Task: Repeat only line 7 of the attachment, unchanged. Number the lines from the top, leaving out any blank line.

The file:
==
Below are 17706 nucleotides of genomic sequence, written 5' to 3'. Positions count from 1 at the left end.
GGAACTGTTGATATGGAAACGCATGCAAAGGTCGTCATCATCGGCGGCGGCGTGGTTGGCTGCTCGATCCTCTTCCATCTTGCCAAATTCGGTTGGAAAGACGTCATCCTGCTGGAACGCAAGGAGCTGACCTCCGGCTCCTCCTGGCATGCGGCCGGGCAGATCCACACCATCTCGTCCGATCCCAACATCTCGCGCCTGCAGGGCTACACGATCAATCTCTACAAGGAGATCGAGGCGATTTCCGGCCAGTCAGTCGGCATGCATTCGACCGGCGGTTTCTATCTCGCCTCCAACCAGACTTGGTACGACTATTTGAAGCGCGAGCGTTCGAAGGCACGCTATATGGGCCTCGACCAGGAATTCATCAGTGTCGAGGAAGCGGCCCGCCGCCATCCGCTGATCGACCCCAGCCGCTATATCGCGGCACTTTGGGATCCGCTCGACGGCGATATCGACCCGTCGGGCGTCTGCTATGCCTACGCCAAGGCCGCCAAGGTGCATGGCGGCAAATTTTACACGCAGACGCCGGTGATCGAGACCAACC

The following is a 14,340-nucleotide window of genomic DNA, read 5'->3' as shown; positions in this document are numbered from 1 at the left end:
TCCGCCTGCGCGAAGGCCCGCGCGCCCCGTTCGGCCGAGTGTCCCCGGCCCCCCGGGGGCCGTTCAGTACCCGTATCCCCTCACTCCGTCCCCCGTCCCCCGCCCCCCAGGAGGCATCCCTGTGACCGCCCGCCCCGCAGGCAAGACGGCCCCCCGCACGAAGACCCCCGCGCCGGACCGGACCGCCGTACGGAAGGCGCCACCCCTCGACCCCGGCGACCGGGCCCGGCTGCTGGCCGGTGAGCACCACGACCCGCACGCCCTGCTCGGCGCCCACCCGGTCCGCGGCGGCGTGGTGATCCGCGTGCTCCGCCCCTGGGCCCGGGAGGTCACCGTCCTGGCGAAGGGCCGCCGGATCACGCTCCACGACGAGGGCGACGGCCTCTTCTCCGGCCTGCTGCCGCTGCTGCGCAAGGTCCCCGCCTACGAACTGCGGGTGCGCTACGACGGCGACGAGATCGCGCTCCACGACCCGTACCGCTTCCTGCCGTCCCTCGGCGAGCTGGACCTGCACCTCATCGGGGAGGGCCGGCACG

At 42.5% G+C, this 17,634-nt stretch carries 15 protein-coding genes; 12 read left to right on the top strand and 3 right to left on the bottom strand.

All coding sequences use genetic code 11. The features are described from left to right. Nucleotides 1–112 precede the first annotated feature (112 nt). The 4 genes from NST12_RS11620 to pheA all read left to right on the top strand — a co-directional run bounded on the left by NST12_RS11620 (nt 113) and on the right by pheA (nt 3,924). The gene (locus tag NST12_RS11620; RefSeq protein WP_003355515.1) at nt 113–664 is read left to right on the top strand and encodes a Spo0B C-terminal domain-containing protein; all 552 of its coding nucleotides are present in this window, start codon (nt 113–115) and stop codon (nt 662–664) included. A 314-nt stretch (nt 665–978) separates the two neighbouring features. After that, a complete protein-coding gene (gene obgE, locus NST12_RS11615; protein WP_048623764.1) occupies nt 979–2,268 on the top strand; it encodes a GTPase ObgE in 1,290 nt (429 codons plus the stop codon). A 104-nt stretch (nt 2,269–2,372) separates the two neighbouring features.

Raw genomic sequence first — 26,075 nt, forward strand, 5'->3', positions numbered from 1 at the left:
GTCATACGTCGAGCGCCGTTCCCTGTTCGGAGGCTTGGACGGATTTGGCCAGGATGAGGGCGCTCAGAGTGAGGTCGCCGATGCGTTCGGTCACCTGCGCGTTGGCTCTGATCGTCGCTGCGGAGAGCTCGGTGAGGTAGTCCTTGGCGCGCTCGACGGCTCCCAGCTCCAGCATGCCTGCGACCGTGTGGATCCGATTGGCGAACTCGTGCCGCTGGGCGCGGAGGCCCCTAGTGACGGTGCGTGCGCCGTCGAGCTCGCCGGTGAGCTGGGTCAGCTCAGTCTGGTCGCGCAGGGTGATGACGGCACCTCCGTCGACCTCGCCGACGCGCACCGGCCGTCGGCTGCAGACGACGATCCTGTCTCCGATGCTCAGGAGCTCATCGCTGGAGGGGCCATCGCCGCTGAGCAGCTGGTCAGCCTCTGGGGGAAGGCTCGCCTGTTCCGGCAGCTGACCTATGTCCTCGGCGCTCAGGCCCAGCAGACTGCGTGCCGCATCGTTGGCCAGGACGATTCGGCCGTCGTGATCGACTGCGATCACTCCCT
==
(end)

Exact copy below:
Raw genomic sequence first — 26,075 nt, forward strand, 5'->3', positions numbered from 1 at the left: